Since time immemorial, India has been the land of contradictions. On one hand we are the inventors of zero, the land of medical miracle Ayurveda (science of life), the land of surgery pioneer Susruta. Whereas on the other hand we have shown social backwardness like sati (widow burning), dowry, purdah system ( veil system) to open defecation. The irony is that while a typical Indian daughter in law (in rural areas) is supposed to conceal her face and remain oblivious to rest of the world, she is supposed to attend nature's call in the open. How is that justified?
A female's dignity does not lie only in her clothes; it depends on her behavior too, to a very large extent. Our Indian society believes that modesty lies only in a women's attire. They forget that females meed to be respected too; remaining behind veils alone does not give her the 'respected' throne. If the society expects her to behave coy, then it should be in every sense.
 The first Indian toilets were built around 2600 BC in the ancient town of Mohenjodaro. Even though history tells us about our hygiene advancements; its not until few centuries back that general public started building toilets. For sanitary ware the most effective cleaning agent to be used is by Domex.But the sorrow state of hygiene continues in rural areas. Even in this 21st century, about 597 million people defecate in the open in India.
So apart from social stigma, what are the pitfalls of open defecation? Infection, disease which in turn can lead to an epidemic!! But how? Human excreta contains number of bacterial flora and worms. These pathogens seep into the soil and pollute the water table. When underground water is tapped from nearby areas, water is contaminated with fecal matter. The sure shot evidence to this is the presence of E. coli in drinking water. Contaminated water when consumed can lead to cholera, typhoid, jaundice and other gastro intestinal ailments. Cholera is deadly and when not checked can turn into epidemic and destroy village after village.
Open defecation not only breeds water borne diseases but food borne too. When crops are grown in human excreta contaminated soil, the crops become unhygienic too. Beef eaters and pork eaters excrete tapeworms in their feaces; these worms enter cabbages, spinach and other leafy vegetables and pose a dangerous threat to the vegetable consumers.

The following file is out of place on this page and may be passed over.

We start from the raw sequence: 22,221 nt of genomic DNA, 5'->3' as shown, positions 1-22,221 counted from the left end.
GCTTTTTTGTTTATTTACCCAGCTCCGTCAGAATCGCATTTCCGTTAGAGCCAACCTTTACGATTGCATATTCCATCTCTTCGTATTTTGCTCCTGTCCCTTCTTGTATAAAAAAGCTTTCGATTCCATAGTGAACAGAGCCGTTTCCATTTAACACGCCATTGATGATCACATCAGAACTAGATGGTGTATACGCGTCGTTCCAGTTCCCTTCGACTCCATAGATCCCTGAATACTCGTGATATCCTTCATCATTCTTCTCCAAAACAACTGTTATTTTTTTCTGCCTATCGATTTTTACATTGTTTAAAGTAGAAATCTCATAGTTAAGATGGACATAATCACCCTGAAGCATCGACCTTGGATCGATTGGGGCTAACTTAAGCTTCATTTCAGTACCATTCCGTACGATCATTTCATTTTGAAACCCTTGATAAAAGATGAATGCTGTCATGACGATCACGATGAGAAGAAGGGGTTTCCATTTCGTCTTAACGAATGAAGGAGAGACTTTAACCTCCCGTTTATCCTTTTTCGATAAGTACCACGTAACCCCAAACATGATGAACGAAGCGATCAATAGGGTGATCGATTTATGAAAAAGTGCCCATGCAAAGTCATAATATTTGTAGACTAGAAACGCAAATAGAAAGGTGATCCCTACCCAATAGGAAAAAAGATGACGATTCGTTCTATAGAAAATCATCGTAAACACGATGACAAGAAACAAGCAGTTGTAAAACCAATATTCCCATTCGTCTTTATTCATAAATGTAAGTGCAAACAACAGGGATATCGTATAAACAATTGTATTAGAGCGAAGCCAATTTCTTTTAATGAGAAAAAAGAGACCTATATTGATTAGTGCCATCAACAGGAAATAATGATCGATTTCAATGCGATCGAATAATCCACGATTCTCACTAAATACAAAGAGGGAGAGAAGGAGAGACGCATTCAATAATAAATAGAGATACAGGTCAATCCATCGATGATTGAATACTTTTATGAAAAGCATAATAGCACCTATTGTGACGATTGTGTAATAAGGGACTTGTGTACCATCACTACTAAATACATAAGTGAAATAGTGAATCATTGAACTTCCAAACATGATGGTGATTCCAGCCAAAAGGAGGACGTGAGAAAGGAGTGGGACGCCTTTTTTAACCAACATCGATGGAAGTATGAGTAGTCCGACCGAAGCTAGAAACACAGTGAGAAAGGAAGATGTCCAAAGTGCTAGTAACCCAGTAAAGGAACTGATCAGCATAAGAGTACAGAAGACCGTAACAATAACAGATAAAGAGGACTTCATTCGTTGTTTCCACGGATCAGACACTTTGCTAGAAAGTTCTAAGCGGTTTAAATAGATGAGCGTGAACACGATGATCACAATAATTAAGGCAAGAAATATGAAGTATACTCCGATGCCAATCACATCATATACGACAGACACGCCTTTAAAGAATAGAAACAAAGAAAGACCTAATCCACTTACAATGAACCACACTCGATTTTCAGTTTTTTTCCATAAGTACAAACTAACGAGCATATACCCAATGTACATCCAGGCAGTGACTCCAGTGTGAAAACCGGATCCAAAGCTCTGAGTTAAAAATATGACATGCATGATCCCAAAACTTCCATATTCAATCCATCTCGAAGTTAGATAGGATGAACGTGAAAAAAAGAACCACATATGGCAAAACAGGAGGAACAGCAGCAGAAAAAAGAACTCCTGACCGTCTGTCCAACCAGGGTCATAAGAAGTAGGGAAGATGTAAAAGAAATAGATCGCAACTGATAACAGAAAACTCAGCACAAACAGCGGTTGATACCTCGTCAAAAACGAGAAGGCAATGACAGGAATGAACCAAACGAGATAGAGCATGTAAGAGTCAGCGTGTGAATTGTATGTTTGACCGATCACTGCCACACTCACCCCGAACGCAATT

Moreover, females are more prone to get infected by open defecation. The female urinary system is about 1/4th length of that of males. Hence infections travel faster making them prone to urinary tract infections.
So what can be done to solve this unsightly and unhealthy problem? We can start constructing sanitary toilets in every home, every village. For the city dwellers or those who already have toilets at their homes, its very important to keep it healthy and clean. Regular scrubbing and cleaning with Domex would get rid of all the germs and hence infections from the toilet seat.
And this path breaking initiative to build toilets has been taken by Domex. Domex, HUL’s flagship sanitation brand, currently runs the Domex Toilet Academy (DTA) programme. Domex Toilet Academy was launched on 19th November 2013. It aims to become a sustainable and long-term solution to provide sanitation that benefits the local community and helps stimulate the local economy. The Toilet Academy makes toilets accessible and affordable, while promoting the benefits of clean toilets & good hygiene. Their effort has resulted in bringing the change in the villages of Maharashtra and Orissa and we aim to build 24000 toilets by 2015 in rural areas faced with the problem of open defecation.
We too can make a change in the hygiene state of rural India, You and me can bring about the change in the lives of millions of kids, thereby showing your support for the Domex Initiative. All you need to do is “click” on the “Contribute Tab” on www.domex.in and Domex will contribute Rs.5 on your behalf to eradicate open defecation, thereby helping kids like Babli live a dignified life.
Lets make India disease free..with full dignity.

my village in Chandarkhan, Varanasi district. Lets make all the villages infection free!!

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